Ratings juggernaut The Walking Dead on Friday revealed that fans will have to wait until Oct. 23 to see how one of the most talked-about cliffhangers in cable TV history plays out.
Showrunner Scott Gimple announced the date for the season seven opener on day two of the annual San Diego Comic-Con fanfest, with the Hall H schedule cleared for networks to show off their biggest shows. Viewers in 125 countries will be able to see the Walking Dead opener, distributed internationally by Fox, within 24 hours of its US debut.
“It’s absolutely worth the wait,” executive producer Robert Kirkman promised of the hotly anticipated episode, directed by fellow executive producer Greg Nicotero.
The focus of season six was the debut of archnemesis Negan, who is seen in the comic books beating one of the best-loved characters to death.
The producers of cable TV’s most successful show ever have generated huge buzz among its millions of fans by building up to the moment.
Season six teased audiences over whether the same character would be on the end of Negan’s barbed-wire-covered baseball bat, “Lucille.” However, it wrapped amid controversy with the question unanswered, in an excruciating cliffhanger that sparked outrage online among fans who felt they were being manipulated.
A packed crowd in Comic-Con’s 6,500-seat main venue was treated to new footage of season seven, although there were no big clues on the identity of Negan’s victim.
Instead, fans were offered glimpses at The Kingdom, a group from Kirkman’s comic books, and its leader Ezekiel and his pet tiger.
Jeffery Dean Morgan, who plays Negan, opened the session walking behind seated cast members, menacingly wielding Lucille.
Among the stars at the panel were Andrew Lincoln — who plays the central character, Rick Grimes — Norman Reedus, Lauren Cohan and Steven Yeun.
“We all link arms, it’s a really shitty start to the season, but hang on because we are heading to one of the greatest showdowns of the show,” Lincoln said.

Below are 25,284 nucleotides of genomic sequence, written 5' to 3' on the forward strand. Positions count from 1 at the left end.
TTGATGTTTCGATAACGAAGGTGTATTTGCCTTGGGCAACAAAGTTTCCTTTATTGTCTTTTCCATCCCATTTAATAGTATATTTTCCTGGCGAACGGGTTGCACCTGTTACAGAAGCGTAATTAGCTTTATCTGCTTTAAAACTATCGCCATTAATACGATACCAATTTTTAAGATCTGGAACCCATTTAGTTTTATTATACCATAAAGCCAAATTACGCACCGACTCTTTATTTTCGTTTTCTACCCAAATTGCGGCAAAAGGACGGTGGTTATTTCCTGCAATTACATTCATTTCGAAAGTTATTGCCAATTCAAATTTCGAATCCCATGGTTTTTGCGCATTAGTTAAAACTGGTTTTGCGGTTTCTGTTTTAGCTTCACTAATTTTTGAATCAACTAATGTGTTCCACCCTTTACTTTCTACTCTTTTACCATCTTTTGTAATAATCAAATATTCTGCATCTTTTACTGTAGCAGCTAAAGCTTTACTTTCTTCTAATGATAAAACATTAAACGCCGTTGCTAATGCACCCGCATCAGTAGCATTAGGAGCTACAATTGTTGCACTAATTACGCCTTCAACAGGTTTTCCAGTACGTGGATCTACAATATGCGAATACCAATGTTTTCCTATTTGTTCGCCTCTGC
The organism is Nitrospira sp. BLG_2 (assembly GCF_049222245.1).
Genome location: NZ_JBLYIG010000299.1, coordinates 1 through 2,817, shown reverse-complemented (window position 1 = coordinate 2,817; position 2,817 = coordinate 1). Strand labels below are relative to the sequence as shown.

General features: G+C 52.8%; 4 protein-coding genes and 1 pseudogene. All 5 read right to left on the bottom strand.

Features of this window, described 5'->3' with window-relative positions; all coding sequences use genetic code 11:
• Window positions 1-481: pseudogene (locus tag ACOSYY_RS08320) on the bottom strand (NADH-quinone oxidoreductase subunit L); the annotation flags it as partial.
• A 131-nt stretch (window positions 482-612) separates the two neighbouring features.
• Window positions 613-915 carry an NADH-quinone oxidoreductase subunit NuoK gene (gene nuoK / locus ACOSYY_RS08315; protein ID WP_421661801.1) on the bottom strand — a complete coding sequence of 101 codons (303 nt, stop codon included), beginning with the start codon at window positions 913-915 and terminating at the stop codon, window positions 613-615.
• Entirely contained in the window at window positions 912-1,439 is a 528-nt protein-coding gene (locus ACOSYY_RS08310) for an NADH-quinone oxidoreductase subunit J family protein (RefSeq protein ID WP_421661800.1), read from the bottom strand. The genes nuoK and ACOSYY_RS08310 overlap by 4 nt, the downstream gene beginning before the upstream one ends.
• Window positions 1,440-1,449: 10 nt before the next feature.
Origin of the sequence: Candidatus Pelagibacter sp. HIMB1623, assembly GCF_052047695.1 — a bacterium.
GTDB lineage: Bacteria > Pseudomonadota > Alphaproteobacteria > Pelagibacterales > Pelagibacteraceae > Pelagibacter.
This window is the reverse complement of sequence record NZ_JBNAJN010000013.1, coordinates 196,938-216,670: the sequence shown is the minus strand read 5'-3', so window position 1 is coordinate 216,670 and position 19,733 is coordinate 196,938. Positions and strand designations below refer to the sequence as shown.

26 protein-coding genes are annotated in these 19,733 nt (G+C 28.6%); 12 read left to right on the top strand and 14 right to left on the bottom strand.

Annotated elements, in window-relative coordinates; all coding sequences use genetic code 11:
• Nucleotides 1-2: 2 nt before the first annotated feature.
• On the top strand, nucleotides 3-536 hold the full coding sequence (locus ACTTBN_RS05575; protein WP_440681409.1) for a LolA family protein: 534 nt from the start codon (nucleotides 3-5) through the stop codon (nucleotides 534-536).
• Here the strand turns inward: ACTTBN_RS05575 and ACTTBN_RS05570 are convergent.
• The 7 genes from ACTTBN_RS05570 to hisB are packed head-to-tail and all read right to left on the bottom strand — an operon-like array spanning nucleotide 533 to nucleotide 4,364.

Season seven is to be broken up, with the show returning for the final eight episodes of the run in February next year. Comic-Con attendees also heard from the cast and crew behind the show’s spin-off, Fear the Walking Dead, which returns after a mid-season break on Aug. 21.
A new trailer showed the survivors, split up and facing a burgeoning apocalypse south of the border in Mexico.
“They’re separated and learning to survive on their own... there’s a level of intensity and violence you haven’t seen before,” executive producer Dave Erickson said.
There was a moment of comic relief when Fear actor Lorenzo James Henrie said he had learned a lot about what it was like to be targeted and tormented through playing his character, Chris.
When a puzzled murmur began to spread throughout the hall, moderator Chris Hardwick had to point out to the nonplussed audience that the actor had said “bullying,” not “bowling.”
Hall H — where participating studios and networks show off their most prestigious shows — was taken over in the afternoon by Game of Thrones.
One of the big topics of conversation was a delayed start to the new season, which is to be shot with the fictional land of Westeros finally experiencing winter.
“Winter is here, and we’ve got to shoot in places with trees and wait for the leaves to turn,” showrunner David Benioff said.